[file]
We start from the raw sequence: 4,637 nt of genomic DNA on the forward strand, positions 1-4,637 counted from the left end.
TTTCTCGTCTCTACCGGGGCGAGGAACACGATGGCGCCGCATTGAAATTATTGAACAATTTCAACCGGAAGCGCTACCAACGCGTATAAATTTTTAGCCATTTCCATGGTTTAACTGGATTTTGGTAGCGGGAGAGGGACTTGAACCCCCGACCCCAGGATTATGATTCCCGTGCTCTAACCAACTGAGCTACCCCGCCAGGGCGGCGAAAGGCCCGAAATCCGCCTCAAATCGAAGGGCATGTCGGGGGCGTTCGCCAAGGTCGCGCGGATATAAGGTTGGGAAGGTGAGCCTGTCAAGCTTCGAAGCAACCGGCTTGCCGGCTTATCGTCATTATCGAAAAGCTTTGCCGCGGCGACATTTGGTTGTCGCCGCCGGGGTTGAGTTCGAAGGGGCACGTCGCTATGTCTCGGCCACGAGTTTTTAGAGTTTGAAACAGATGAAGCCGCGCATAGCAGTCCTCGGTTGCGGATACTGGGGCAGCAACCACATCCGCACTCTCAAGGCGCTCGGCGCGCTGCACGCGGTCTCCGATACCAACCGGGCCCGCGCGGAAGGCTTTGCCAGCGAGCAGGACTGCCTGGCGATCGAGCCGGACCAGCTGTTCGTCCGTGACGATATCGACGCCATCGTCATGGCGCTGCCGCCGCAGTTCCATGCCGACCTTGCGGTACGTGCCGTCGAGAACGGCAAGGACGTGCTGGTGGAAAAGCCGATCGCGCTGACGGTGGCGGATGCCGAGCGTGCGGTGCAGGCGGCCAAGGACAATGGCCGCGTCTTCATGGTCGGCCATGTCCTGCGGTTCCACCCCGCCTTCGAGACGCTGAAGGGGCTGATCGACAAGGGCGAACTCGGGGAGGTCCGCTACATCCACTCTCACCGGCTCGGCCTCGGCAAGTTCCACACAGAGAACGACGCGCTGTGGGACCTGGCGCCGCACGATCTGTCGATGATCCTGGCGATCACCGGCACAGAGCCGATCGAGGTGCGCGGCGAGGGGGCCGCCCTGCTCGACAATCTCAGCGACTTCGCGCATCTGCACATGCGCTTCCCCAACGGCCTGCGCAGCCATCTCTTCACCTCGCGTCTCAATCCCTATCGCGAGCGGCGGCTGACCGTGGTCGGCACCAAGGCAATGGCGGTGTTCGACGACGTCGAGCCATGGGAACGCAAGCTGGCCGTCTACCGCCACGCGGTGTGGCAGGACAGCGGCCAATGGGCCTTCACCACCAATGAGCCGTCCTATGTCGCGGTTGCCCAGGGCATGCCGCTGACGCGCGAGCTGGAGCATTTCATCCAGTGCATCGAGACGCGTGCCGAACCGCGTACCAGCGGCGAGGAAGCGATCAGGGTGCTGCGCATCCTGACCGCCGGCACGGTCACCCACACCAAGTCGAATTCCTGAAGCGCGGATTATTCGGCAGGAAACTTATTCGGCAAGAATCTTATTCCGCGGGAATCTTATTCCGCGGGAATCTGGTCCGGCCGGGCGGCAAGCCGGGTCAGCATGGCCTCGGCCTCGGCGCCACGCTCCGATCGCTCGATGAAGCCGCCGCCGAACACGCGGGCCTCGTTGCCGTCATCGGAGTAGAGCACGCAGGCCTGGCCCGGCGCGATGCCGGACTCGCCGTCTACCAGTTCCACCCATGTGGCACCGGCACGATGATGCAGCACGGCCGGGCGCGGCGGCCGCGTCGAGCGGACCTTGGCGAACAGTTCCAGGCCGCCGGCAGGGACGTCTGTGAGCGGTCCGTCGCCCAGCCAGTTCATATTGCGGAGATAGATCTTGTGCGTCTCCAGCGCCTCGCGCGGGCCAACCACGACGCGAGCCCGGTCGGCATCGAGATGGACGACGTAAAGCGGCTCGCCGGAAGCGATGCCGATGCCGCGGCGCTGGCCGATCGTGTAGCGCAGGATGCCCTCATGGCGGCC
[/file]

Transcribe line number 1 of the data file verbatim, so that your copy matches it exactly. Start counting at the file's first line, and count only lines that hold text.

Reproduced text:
We start from the raw sequence: 4,637 nt of genomic DNA on the forward strand, positions 1-4,637 counted from the left end.